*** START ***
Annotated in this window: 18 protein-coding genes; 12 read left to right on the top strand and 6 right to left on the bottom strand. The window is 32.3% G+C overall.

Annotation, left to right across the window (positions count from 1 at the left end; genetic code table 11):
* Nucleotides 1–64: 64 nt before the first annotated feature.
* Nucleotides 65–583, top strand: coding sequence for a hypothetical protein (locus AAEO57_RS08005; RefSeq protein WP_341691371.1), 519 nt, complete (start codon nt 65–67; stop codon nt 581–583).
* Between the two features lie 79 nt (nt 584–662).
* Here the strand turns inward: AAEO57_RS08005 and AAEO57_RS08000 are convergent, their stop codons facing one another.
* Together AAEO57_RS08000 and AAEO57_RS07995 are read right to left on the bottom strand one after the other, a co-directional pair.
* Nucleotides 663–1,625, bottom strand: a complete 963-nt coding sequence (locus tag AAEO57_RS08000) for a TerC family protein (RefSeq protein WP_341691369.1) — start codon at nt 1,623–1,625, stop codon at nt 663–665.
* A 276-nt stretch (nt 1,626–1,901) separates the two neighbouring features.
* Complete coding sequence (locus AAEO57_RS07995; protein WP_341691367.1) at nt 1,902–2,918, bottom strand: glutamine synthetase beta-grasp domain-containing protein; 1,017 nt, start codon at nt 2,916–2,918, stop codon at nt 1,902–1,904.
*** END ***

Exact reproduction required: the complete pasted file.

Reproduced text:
Annotated in this window: 18 protein-coding genes; 12 read left to right on the top strand and 6 right to left on the bottom strand. The window is 32.3% G+C overall.

Annotation, left to right across the window (positions count from 1 at the left end; genetic code table 11):
* Nucleotides 1–64: 64 nt before the first annotated feature.
* Nucleotides 65–583, top strand: coding sequence for a hypothetical protein (locus AAEO57_RS08005; RefSeq protein WP_341691371.1), 519 nt, complete (start codon nt 65–67; stop codon nt 581–583).
* Between the two features lie 79 nt (nt 584–662).
* Here the strand turns inward: AAEO57_RS08005 and AAEO57_RS08000 are convergent, their stop codons facing one another.
* Together AAEO57_RS08000 and AAEO57_RS07995 are read right to left on the bottom strand one after the other, a co-directional pair.
* Nucleotides 663–1,625, bottom strand: a complete 963-nt coding sequence (locus tag AAEO57_RS08000) for a TerC family protein (RefSeq protein WP_341691369.1) — start codon at nt 1,623–1,625, stop codon at nt 663–665.
* A 276-nt stretch (nt 1,626–1,901) separates the two neighbouring features.
* Complete coding sequence (locus AAEO57_RS07995; protein WP_341691367.1) at nt 1,902–2,918, bottom strand: glutamine synthetase beta-grasp domain-containing protein; 1,017 nt, start codon at nt 2,916–2,918, stop codon at nt 1,902–1,904.